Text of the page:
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Messages - xferlawstudent

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61
Current Law Students / Re: Student Loan Cosolidation Questions
« on: March 26, 2008, 06:06:01 PM »
Well, dude read the f-ing rules.  You say its not a good time to consolidate, but clearly you have no clue what you are talking about.  If you had loans with a weighted average of less than 3% good for you, but I cannot shop around to get this.  The rates are fixed.

62
Current Law Students / Re: Student Loan Cosolidation Questions
« on: March 26, 2008, 05:36:04 PM »
The rules are different for loans prior to 1998.  Also, if the weighted average of your loans was 3% then that's what you got.

"
Interest rate

The interest rate for FFEL and Direct Consolidation Loans is set according to a formula established by federal statute. The fixed rate is based on the weighted average of the interest rates on the loans at the time you consolidate, rounded up to the nearest one-eighth of a percent. The interest rate does not exceed 8.25 percent. The consolidation rate is fixed for the life of the loan, which protects you from future increases in variable rate loans but prevents you from benefiting from future decreases in variable rates.

Borrowers with Stafford Loans issued on or after July 1, 1995, can reduce the consolidation rate by up to half a percentage point or more by consolidating before the end of the grace period.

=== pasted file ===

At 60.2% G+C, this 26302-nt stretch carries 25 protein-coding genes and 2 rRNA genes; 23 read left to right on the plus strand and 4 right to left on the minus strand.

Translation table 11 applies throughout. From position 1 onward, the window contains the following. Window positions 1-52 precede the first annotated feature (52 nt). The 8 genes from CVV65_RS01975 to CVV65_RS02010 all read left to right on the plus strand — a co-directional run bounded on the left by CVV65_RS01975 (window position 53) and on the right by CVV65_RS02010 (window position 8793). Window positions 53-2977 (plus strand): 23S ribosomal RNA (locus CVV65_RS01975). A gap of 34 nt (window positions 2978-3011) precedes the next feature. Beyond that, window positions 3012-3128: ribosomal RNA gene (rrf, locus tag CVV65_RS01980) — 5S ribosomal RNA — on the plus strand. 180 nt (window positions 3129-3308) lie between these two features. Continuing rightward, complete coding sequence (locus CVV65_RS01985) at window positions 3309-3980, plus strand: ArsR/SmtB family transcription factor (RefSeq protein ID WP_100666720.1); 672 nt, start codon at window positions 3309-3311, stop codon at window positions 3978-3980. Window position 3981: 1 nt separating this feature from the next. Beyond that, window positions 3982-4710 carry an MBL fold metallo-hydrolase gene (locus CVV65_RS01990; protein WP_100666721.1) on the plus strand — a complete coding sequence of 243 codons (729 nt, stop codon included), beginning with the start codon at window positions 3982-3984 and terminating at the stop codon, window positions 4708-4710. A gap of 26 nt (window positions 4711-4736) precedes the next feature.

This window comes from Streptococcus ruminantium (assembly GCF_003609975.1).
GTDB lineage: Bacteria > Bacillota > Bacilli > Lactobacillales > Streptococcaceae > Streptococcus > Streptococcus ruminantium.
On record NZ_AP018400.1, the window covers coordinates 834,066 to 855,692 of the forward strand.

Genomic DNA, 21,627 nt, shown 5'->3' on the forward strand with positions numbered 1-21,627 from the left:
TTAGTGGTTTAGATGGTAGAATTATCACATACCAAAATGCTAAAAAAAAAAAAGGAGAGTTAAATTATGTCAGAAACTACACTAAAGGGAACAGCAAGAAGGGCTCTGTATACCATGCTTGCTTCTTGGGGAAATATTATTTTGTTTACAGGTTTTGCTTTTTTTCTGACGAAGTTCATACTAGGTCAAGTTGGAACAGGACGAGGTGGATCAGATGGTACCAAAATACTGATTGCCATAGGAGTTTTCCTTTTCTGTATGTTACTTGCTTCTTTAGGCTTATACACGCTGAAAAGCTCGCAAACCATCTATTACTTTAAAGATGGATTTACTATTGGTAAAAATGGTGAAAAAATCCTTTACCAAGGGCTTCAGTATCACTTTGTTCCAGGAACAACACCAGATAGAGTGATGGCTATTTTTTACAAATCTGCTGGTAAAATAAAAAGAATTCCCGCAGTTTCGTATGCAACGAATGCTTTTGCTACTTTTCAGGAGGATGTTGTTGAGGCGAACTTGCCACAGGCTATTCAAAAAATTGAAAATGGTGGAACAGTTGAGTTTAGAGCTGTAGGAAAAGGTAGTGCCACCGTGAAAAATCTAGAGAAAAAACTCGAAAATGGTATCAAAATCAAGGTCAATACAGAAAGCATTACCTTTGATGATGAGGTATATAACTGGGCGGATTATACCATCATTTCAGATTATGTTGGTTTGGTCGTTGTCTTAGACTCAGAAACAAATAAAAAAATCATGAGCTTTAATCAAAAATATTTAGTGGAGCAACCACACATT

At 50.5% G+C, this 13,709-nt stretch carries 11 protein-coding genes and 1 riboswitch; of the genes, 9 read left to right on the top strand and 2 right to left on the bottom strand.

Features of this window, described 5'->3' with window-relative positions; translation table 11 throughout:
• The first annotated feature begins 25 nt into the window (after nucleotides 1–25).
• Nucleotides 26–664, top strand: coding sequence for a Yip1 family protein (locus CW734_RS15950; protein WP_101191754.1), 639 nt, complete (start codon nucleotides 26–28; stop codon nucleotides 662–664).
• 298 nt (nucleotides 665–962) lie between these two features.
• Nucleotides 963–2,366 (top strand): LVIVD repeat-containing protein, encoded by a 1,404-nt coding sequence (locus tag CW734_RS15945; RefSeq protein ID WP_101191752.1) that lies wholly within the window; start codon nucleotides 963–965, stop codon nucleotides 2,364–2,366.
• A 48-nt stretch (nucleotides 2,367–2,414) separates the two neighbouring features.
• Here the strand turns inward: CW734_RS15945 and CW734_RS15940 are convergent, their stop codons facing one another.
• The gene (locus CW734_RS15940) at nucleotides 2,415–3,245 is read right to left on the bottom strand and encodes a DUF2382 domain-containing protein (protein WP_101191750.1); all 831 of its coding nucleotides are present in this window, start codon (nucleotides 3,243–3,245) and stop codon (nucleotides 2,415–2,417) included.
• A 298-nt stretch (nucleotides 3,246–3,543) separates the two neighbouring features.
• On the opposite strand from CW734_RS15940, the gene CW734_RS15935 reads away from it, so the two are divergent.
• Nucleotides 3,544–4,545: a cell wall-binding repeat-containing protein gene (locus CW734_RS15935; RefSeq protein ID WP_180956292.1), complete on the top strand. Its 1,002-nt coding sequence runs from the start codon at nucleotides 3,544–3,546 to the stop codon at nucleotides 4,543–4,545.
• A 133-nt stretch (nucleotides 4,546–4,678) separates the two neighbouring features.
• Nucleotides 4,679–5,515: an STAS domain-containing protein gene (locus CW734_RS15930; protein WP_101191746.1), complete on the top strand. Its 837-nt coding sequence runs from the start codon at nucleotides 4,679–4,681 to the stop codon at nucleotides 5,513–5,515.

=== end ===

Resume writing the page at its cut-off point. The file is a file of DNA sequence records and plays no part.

If a borrower wanted to consolidate only Direct or FFEL Stafford Loans made between July 1, 1998 and June 30, 2006, the 2007-08 Consolidation Loan interest rate for loans that have entered repayment would be 7.22 percent. To consolidate those same loans during a grace or deferment period, the rate would be 6.62 percent. If a borrower consolidated PLUS Loans made between July 1, 1998 and June 30, 2006, the interest rate for the resulting PLUS Consolidation Loan would be 8.02 percent.

The interest rate you would receive, however, depends on which federal student loans are being consolidated. For example, your rate would be higher if you consolidated a 5 percent Federal Perkins Loan along with a 6.62 percent Direct or FFEL Stafford Loan"

From: http://www.studentaid.ed.gov/PORTALSWebApp/students/english/consolidation.jsp?tab=repaying


63
Current Law Students / Re: Student Loan Cosolidation Questions
« on: March 26, 2008, 05:28:29 PM »
Interest rates do vary but they will never be more than 8.25% for federal loans.  Right now they aren't great.  If you can afford to wait, you might want to.

As far as information about consolidating, go to any of the lenders websites and they give you all the information you need about the process.  If your lender doesn't do them, or you are willing to go elsewhere and have never consolidated before, you might want to shop around for a better interest rate.  Some are higher than others, some charge fees where others don't, etc.

You cannot shop around for interest rates.  They are FIXED.  You must mean private loans, not federal.